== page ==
Paul L. Caron
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Wednesday, December 22, 2010

2011 Princeton Review Rankings v. U.S. News Rankings

Princeton Review (2011)

Yesterday, I blogged the Princeton Review's Top 50 Law Schools, based on data I extracted from the individual profiles of the 172 law schools in the 2011 edition of Best 172 Law Schools (with the University of Cincinnati College of Law again on the cover).  The rankings are based on the Princeton Review's survey of 18,000 students at the 172 law schools, along with school statistics provided by administrators.  The rankings based on the scores (ranging from 60-99) in five categories:  

Here are the 50 law schools whose Princeton Review ranking most outperformed their U.S. News ranking (assigning a ranking of 103 to schools in the U.S. News 3rd Tier (103-144) and a ranking of 145 to schools in the U,S, News 4th Tier (145-188):

Law School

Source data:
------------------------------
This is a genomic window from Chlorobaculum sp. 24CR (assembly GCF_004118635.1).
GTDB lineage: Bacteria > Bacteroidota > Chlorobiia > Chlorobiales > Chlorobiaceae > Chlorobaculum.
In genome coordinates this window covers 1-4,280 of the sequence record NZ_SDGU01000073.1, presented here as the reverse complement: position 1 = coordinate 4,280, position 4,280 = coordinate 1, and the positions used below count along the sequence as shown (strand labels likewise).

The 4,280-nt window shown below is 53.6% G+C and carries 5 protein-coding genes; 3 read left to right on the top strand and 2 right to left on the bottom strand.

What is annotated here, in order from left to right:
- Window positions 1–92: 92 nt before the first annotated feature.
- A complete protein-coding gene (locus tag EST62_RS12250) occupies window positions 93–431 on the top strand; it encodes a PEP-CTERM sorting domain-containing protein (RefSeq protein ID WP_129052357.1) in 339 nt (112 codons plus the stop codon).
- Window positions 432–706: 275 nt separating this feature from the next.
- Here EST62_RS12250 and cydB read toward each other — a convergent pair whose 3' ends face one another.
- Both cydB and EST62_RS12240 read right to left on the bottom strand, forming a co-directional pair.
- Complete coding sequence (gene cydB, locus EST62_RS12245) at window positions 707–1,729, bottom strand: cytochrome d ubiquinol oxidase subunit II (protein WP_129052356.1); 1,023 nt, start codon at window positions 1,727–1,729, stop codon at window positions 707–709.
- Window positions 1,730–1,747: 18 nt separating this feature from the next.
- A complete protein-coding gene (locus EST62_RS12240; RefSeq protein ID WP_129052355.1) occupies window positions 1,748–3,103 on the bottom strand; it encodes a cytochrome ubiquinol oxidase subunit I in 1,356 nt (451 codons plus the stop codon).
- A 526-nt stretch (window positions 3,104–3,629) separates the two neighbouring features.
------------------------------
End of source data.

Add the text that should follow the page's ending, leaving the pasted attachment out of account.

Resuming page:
Princeton Rank

US News Rank

Difference

Regent

79

Tier 4

+66

Chapman

28

93

+65

Florida Int'l

81

Tier 4

+64

Samford

42

Tier 3

+61

Ave Maria

85

Tier 4

+60

CUNY

85

Tier 4

+60

Richmond

32

86

+54

St. Thomas (MN)

50

Tier 3

+53

Mercer

57

Tier 3

+46

Faulkner

100

Tier 4

+45

Quinnipiac

58

Tier 3

+45

Texas Wesleyan

100

Tier 4

+45

Rutgers-Camden

37

80

+43

Campbell

103

Tier 4

+42

Texas Tech

65

Tier 3

+38

DePaul

61

98

+37

Pepperdine

17

52

+35

Loyola-L.A.

24

56

+32

San Francisco

71

98

+27

LSU

55

80

+25

Florida State

30

54

+24

BYU

19

42

+23

Dist. of Columbia

123

Tier 4

+22

Memphis

82

Tier 3

+21

Temple

51

72

+21

Wake Forest

17

38

+21

New England

125

Tier 4

+20

Boston College

10

28

+18

Tennessee

42

60

+18

Boston University

5

22

+17

Chicago Kent

63

80

+17

Oklahoma

55

72

+17

Georgia State

44

60

+16

Toledo

87

Tier 3

+16

W. New England

130

Tier 4

+15

Fordham

20

34

+14

Marquette

89

Tier 3

+14

UNLV

64

78

+14

Cardozo

39

52

+13

UC-Hastings

29

42

+13

Tulane

36

48

+12

Valparaiso

133

Tier 4

+12

Houston

49

60

+11

Nebraska

82

93

+11

Wayne State

92

Tier 3

+11

Whittier

135

Tier 4

+10

Roger Williams

136

Tier 4

+9

Southern Illinois

136

Tier 4

+9

Vanderbilt

8